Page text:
Finally, we turn to new opportunity in the respiratory inflammation therapy area, Fostamatinib or FosD, as we call it. This is a potential new oral treatment for rheumatoid arthritis, which we in-licensed from Rigel earlier this year. Rheumatoid arthritis is a very common joint disorder, affecting approximately one in 100 people worldwide. FosD is a next generation therapy being investigated in patients who have failed to respond adequately to first line therapies such as Methotrexate.
This slide shows some of the data from the completed phase 2 program. Studies show the similar effect to Methotrexate TNFalpha combination with the efficacy seen as early as one week of treatment. FosD was generally well-tolerated in the phase 2 trials, but this is something we will obviously keep an eye on during phase 3. The phase 3 trial program is due to begin later this year with regulatory U.S. and European filings planned for 2013.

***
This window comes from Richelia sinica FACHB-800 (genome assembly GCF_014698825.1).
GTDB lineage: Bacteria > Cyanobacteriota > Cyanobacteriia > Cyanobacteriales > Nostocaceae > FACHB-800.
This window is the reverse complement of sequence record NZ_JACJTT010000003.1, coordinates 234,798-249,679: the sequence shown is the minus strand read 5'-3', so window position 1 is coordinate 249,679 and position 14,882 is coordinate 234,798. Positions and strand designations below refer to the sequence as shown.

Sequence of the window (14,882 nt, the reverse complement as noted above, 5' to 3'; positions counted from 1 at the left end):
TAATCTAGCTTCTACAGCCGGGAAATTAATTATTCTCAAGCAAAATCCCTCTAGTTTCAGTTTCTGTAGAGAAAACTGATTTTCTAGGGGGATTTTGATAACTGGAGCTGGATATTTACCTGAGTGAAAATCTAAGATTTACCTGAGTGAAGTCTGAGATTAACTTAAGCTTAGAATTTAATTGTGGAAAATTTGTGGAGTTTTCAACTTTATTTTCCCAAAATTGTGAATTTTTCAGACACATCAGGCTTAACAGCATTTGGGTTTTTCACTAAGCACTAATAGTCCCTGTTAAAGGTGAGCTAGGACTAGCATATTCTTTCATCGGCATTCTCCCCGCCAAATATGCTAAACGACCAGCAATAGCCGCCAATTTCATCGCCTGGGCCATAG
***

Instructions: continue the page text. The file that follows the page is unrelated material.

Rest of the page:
So, while the first half of 2010 has seen progress across a number of our core therapy areas and global brand, the second half is likely to be up (inaudible). We will receive the outcome of five major regulatory submissions during this time. These include Brilinta, Motavizumab, Faslodex, and ONGLYZA-metformin in U.S. and also Seroquel XR for GAD in Europe.
We are planning on major submissions, these being Ceftaroline, Dapagliflozin, Vandetanib and ONGLYZA-metformin in Europe.
Finally, we present service phase 3 data on Dapagliflozin and get the first phase 3 data with Zibotentan.
I’m up counting (ph) the full R&D pipelines today, given this were carbon (ph) and depth at the full year, but as usual an update pipeline table is available at astrazeneca.com.